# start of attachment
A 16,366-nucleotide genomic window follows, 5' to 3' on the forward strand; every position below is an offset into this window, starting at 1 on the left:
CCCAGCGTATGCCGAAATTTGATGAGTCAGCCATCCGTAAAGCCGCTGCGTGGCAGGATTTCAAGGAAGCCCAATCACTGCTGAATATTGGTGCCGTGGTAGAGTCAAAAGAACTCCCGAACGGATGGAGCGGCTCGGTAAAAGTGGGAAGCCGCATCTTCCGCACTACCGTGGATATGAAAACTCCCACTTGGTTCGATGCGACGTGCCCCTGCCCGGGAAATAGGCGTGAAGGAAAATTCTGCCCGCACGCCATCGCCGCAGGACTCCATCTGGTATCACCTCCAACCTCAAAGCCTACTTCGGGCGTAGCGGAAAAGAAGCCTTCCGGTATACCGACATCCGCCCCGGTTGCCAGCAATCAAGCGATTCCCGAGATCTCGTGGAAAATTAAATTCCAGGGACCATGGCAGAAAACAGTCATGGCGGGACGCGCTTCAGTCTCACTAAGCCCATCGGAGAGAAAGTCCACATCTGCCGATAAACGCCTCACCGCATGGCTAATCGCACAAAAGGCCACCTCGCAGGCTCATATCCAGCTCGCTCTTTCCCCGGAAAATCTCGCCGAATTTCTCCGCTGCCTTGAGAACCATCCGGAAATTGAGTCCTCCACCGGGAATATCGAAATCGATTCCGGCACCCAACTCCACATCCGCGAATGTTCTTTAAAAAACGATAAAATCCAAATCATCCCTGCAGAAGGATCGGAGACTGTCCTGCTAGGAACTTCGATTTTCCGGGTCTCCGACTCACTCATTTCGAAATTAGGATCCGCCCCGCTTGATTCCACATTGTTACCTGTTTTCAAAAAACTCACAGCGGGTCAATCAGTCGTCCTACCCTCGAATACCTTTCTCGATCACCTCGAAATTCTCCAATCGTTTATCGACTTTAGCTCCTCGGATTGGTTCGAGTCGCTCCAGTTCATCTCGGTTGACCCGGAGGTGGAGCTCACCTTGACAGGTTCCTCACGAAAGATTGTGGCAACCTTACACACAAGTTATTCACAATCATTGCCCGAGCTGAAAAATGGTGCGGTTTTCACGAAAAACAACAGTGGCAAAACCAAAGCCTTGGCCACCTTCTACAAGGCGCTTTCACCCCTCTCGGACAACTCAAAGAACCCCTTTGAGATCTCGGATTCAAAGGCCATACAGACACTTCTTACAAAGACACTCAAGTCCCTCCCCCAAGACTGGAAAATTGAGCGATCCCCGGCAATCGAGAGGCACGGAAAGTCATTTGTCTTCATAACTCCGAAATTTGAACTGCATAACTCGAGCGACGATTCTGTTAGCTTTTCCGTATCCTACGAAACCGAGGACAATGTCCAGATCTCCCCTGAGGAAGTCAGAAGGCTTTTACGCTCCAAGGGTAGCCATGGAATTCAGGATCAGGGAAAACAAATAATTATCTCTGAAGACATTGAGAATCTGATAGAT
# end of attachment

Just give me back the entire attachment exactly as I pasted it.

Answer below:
A 16,366-nucleotide genomic window follows, 5' to 3' on the forward strand; every position below is an offset into this window, starting at 1 on the left:
CCCAGCGTATGCCGAAATTTGATGAGTCAGCCATCCGTAAAGCCGCTGCGTGGCAGGATTTCAAGGAAGCCCAATCACTGCTGAATATTGGTGCCGTGGTAGAGTCAAAAGAACTCCCGAACGGATGGAGCGGCTCGGTAAAAGTGGGAAGCCGCATCTTCCGCACTACCGTGGATATGAAAACTCCCACTTGGTTCGATGCGACGTGCCCCTGCCCGGGAAATAGGCGTGAAGGAAAATTCTGCCCGCACGCCATCGCCGCAGGACTCCATCTGGTATCACCTCCAACCTCAAAGCCTACTTCGGGCGTAGCGGAAAAGAAGCCTTCCGGTATACCGACATCCGCCCCGGTTGCCAGCAATCAAGCGATTCCCGAGATCTCGTGGAAAATTAAATTCCAGGGACCATGGCAGAAAACAGTCATGGCGGGACGCGCTTCAGTCTCACTAAGCCCATCGGAGAGAAAGTCCACATCTGCCGATAAACGCCTCACCGCATGGCTAATCGCACAAAAGGCCACCTCGCAGGCTCATATCCAGCTCGCTCTTTCCCCGGAAAATCTCGCCGAATTTCTCCGCTGCCTTGAGAACCATCCGGAAATTGAGTCCTCCACCGGGAATATCGAAATCGATTCCGGCACCCAACTCCACATCCGCGAATGTTCTTTAAAAAACGATAAAATCCAAATCATCCCTGCAGAAGGATCGGAGACTGTCCTGCTAGGAACTTCGATTTTCCGGGTCTCCGACTCACTCATTTCGAAATTAGGATCCGCCCCGCTTGATTCCACATTGTTACCTGTTTTCAAAAAACTCACAGCGGGTCAATCAGTCGTCCTACCCTCGAATACCTTTCTCGATCACCTCGAAATTCTCCAATCGTTTATCGACTTTAGCTCCTCGGATTGGTTCGAGTCGCTCCAGTTCATCTCGGTTGACCCGGAGGTGGAGCTCACCTTGACAGGTTCCTCACGAAAGATTGTGGCAACCTTACACACAAGTTATTCACAATCATTGCCCGAGCTGAAAAATGGTGCGGTTTTCACGAAAAACAACAGTGGCAAAACCAAAGCCTTGGCCACCTTCTACAAGGCGCTTTCACCCCTCTCGGACAACTCAAAGAACCCCTTTGAGATCTCGGATTCAAAGGCCATACAGACACTTCTTACAAAGACACTCAAGTCCCTCCCCCAAGACTGGAAAATTGAGCGATCCCCGGCAATCGAGAGGCACGGAAAGTCATTTGTCTTCATAACTCCGAAATTTGAACTGCATAACTCGAGCGACGATTCTGTTAGCTTTTCCGTATCCTACGAAACCGAGGACAATGTCCAGATCTCCCCTGAGGAAGTCAGAAGGCTTTTACGCTCCAAGGGTAGCCATGGAATTCAGGATCAGGGAAAACAAATAATTATCTCTGAAGACATTGAGAATCTGATAGAT